High Blood Sugar Level Causes
Several types of diabetes and medical conditions are the primary cause of high blood sugar levels. Most of which are unpreventable issues but are the reason for a spike in high blood sugar. The causes for high blood sugar levels are as follows:
Causes of low blood sugar levels are very different and are as important to be aware of, as they are in fact easier to control.
Effects Of Severe Hypoglycemia
Without emergency treatment, prolonged severe hypoglycemia results in permanent brain damage and irreversible cardiac problems, especially if you already have heart disease. Hypoglycemia causes weakness, tremors, rapid heartbeat and dizziness. Serious injuries can result from loss of consciousness while driving or falling down stairs, according to Joslin Diabetes Center. Drug-induced hypoglycemia is often responsible for falls that cause serious injuries in the elderly who take diabetes medications, such as chlorpropamide, reports the University of Illinois College of Pharmacy. Because many health conditions have similar symptoms, do not ignore recurring symptoms of hypoglycemia, whether mild or severe, as they can be a sign of a serious, undiagnosed medical condition.
How Are Low Blood Sugar Levels Treated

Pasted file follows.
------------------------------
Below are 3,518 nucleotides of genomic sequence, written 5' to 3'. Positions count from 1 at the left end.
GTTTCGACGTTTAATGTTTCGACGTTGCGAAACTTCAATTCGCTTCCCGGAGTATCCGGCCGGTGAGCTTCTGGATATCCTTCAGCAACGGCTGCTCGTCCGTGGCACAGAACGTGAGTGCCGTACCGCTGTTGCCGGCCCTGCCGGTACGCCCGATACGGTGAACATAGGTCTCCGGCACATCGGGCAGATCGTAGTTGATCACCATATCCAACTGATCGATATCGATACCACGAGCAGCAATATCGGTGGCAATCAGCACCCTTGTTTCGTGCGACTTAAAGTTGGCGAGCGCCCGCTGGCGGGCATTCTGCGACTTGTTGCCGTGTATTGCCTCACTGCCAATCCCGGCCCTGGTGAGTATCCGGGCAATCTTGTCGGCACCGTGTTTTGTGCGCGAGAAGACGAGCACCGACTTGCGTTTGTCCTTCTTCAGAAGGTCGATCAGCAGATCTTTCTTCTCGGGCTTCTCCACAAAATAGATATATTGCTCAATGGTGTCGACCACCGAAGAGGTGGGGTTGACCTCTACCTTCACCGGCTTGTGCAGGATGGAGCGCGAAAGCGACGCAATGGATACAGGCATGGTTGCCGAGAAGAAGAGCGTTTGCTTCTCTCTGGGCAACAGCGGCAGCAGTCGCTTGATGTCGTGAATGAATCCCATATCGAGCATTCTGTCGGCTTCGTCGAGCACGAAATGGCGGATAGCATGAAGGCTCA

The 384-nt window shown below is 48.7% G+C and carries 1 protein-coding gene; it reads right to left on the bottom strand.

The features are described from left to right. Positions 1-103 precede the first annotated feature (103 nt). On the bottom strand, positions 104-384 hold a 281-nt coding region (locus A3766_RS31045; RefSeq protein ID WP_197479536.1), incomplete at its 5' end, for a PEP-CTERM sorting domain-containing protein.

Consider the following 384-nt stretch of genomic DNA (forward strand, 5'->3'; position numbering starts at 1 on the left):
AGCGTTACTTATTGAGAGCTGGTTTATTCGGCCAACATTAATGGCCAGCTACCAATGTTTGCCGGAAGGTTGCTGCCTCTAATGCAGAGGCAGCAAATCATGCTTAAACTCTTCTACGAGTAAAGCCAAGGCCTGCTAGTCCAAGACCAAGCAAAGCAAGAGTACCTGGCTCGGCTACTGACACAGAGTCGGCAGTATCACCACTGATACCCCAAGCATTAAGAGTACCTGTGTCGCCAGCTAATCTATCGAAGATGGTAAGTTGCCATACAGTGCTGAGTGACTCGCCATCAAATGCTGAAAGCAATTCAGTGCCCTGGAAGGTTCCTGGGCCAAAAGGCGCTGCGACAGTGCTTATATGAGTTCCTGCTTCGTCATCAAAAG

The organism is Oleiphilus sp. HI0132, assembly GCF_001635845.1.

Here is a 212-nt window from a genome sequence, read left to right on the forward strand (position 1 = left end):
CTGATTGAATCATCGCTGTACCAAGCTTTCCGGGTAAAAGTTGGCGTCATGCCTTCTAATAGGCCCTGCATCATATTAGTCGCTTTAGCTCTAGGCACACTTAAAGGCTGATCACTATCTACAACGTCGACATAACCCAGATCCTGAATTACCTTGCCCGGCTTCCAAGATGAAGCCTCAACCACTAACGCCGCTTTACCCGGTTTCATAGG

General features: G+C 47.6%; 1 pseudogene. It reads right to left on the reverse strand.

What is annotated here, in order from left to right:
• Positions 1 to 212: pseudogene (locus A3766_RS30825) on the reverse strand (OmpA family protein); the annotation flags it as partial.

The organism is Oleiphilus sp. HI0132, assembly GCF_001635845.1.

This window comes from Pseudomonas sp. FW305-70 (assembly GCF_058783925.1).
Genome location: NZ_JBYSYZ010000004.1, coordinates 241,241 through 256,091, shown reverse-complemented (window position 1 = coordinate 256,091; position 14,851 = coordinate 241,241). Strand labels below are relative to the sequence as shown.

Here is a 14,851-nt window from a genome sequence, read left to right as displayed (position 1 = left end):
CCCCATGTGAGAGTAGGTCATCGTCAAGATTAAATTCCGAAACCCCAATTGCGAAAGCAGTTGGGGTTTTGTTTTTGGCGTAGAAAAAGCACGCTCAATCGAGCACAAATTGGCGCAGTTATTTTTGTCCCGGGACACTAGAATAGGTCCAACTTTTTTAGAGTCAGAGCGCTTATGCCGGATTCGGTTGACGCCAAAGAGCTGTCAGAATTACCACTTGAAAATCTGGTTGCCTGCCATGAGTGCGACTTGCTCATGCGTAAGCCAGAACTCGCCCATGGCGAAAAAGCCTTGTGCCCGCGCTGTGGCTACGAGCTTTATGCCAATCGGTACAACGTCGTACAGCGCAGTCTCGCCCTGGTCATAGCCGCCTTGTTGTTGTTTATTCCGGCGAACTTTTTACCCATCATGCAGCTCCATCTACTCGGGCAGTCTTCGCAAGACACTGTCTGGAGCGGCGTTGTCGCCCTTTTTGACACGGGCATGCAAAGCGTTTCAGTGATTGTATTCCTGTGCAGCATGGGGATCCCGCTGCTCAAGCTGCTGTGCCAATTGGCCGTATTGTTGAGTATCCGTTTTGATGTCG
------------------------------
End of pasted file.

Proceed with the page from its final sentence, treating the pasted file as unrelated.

Your diabetes health care team will give you guidelines for treating low blood sugar levels, depending on your symptoms. If you can, try to test your blood sugar levels to make sure that your symptoms are because of hypoglycemia. If you cant test blood sugar immediately, dont delay in treating your symptoms you can always check your blood sugar after youve taken steps to get your blood sugar back up into the normal range.
When blood sugar levels are low, the goal is to get them back up quickly. To do that, you should take in sugar or sugary foods, which raise the blood sugar level quickly. Your health care team might suggest that you:
- Eat, drink, or take something that contains sugar that can get into the blood quickly. Your doctor may tell you to have really sugary foods or drinks or might give you glucose tablets or gel to take all of these can help to raise your blood sugar level fast, which is what you need to do when its low.